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Santa Monica to Start Posting City Council Correspondence Online

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Pacific Park, Santa Monica Pier

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Convention and Visitors Bureau Santa Monica

By Niki Cervantes
Staff Writer

October 14, 2015 -- In a move aimed at increasing government transparency, the Santa Monica City Council gave the go-ahead to start posting much of the correspondence members receive online on the City’s website.

Hard copies of correspondence sent to the City Council or the City Clerk will be scanned then posted in searchable form along with the agenda, said Council member Sue Himmelrich, who proposed the idea with Council member Ted Winterer.

Approved late last month by the Council on a 6-to-1 vote (Winterer was absent), the change comes at a time when some City officials have been accused by activists and others of not being open enough with the public.

“It’s absolutely about transparency,” Himmelrich said Tuesday. “People need to know what’s going on. People ought to know if various special interest groups are writing to the Council about something going before it.”

Correspondence addressed to individual Council members is not included, although the Brown Act requires public officials to disclose with whom they discuss public business on an individual basis, Himmelrich said.

As it now stands, the law already considers such correspondence to be part of the public record. But getting the information can be cumbersome, requiring those interested in doing so to submit a public records request with the City.

Himmelrich said is unclear how soon the policy will go into effect. City Clerk Sarah Gorman could not be reached for comment.

A number of California cities already post such information online, including Berkeley, Palo Alto, Thousand Oaks, Menlo Park, West Hollywood, San Luis Obispo and Morro Bay, according to information submitted by Himmelrich.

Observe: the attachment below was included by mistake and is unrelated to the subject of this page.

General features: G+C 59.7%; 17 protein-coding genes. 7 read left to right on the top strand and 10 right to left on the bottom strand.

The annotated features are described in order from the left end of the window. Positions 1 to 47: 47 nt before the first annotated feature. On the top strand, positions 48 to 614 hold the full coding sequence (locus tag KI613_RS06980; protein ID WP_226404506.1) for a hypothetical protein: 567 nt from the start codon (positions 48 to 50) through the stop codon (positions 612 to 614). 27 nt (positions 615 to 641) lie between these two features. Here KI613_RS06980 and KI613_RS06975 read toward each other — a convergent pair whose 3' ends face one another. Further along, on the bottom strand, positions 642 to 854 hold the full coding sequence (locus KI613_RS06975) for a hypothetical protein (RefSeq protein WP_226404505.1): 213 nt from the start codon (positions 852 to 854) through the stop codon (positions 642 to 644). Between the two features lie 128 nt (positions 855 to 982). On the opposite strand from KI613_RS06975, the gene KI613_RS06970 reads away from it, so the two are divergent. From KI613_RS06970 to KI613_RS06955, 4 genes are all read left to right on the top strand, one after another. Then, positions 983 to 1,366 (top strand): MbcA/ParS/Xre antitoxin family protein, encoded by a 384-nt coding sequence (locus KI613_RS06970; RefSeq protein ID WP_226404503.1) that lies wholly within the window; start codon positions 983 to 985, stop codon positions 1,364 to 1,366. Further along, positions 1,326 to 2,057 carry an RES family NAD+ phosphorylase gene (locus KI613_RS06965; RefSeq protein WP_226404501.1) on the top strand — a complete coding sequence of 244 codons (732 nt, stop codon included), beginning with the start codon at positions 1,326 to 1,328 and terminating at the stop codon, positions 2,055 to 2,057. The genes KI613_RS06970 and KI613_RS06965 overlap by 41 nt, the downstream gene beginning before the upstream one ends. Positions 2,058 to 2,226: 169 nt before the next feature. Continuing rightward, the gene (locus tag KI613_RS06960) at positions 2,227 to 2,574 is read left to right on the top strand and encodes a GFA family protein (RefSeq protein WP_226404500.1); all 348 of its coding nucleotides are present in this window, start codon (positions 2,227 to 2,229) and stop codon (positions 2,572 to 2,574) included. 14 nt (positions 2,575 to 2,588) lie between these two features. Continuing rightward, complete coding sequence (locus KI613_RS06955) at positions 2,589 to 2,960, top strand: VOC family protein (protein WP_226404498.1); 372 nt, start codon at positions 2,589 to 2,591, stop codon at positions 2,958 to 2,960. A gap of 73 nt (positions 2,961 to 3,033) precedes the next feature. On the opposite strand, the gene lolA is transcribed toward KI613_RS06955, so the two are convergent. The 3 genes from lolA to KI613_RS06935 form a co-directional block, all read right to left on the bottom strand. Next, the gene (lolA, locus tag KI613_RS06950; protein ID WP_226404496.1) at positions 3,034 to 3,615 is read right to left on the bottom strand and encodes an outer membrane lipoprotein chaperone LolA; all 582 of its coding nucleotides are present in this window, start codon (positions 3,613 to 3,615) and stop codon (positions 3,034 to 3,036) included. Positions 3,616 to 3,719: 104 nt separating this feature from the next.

It seems to be helpful in those cities, she said.

Mayor Kevin McKeown also says he is highly supportive of the online correspondence effort.

“Local democracy is a conversation, and posting written correspondence for all to see expands that conversation and makes it easier to track not only ideas but influence,” McKeown said.

McKeown said he hopes the Council will see “greater acceptance and understanding of divergent points of view when the public can read the full unedited thoughts of others as expressed to the Council.”

Many people may not yet appreciate how vibrant and informed our democratic dialogue in Santa Monica can be,” he added, “and I think people who’ve not previously seen messages sent to the City Council will be in for some interesting reading.”

The Council’s new move was welcomed by some of the organizations that routinely deal with – and often battle against -- the City.

“It’s a step in the right direction,” said Armen Melkonians, head of, an online-based group strongly opposed to some major developments in the planning pipeline.

“It will definitely open up transparency,” Melkonians said. “People will now know what’s going on behind the scenes.  It’s important for people to know who is lobbying the city.”

Little discussion was generated when the motion passed at the Council’s September 29 meeting, it agreed to have an outsider look into the Riel accusations, as well as to determine how other cities handle anti-corruption ordinances. (“Santa Monica Activists Seek Probe of Councilmember’s Role in Employee Firing,” September 1, 2015).

Also pleased with the Council’s decision were officials for the Santa Monica Coalition for a Livable City (SMCLC), who obtained emails from Council member Pam O’Connor they allege show she used her influence to have the City’s new information officer fired.

“It's a good move that does enhance transparency,” said Diana Gordon, one of the leaders of SMCLC, which is pushing for an investigation of O’Connor’s role in the firing of Elizabeth Riel.

“Otherwise one has to do a public records request to find out who has communicated with the
City on an issue coming before the Council,” she said. “And after the fact you learn who was advocating for what -- sometimes it's a bit of a surprise.”

The City is also developing language that makes it clear to those who submit the correspondence to the Council that their communications are public and will be posted online.

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